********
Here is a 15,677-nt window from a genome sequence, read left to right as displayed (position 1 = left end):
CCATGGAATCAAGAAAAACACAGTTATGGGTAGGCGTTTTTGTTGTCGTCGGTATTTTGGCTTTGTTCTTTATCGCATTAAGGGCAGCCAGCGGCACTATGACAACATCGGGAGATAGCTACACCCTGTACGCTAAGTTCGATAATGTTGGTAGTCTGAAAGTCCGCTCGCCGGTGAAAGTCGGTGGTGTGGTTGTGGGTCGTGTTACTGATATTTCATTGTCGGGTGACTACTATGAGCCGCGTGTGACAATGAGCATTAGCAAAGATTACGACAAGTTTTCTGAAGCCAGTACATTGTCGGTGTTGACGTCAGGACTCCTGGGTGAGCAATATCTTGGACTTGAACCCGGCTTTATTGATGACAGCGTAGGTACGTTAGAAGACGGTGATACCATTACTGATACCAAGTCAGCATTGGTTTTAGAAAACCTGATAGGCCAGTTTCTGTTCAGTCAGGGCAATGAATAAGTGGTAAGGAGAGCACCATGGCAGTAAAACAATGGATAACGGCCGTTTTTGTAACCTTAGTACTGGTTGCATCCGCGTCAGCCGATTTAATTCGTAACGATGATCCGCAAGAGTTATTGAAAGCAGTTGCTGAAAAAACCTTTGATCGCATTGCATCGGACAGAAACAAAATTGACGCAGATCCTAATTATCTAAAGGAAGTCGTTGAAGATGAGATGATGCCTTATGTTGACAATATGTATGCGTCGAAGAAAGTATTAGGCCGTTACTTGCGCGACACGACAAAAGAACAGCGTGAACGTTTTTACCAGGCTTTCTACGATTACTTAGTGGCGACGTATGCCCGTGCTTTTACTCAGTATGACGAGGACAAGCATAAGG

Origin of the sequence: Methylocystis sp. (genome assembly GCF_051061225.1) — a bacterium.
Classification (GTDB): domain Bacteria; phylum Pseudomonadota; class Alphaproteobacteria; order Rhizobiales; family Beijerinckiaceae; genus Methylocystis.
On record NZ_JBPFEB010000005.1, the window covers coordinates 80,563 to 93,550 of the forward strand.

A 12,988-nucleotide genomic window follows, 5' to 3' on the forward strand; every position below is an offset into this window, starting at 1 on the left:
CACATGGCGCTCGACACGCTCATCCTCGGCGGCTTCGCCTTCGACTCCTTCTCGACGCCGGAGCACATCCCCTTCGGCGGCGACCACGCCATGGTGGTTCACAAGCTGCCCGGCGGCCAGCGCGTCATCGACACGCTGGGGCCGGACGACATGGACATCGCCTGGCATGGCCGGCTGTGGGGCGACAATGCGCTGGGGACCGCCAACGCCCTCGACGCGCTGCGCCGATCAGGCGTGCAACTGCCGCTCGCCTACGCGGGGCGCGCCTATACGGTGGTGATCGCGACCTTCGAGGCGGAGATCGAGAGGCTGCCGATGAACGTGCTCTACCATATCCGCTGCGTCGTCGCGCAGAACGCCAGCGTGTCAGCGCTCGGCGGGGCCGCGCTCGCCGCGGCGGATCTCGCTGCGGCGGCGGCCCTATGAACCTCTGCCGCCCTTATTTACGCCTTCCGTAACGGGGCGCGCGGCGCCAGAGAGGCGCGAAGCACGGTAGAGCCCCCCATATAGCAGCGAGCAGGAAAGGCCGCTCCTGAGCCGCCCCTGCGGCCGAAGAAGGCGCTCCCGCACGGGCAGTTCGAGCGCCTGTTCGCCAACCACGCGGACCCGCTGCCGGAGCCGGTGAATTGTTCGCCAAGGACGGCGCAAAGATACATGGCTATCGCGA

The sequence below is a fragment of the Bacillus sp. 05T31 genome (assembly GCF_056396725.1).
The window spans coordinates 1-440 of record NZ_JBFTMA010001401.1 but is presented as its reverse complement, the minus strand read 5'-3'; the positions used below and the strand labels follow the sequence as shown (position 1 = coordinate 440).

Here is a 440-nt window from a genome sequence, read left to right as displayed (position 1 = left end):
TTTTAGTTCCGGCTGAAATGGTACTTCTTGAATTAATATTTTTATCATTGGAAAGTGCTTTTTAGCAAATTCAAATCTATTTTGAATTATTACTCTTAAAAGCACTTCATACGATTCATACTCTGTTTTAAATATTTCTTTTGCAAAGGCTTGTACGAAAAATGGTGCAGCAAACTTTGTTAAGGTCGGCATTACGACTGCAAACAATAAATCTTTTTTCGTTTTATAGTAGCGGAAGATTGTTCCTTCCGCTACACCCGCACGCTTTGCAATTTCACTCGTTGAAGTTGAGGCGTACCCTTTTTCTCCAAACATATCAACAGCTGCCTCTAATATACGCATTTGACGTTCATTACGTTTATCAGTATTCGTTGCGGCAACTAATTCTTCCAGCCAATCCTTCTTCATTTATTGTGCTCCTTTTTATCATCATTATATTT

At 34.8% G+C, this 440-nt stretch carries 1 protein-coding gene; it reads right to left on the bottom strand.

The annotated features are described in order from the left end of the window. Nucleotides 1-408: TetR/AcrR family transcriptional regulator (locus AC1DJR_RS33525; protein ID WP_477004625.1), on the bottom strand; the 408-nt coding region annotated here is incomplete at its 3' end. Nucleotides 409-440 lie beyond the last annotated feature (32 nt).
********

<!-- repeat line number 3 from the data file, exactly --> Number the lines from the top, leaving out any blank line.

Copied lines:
Origin of the sequence: Methylocystis sp. (genome assembly GCF_051061225.1) — a bacterium.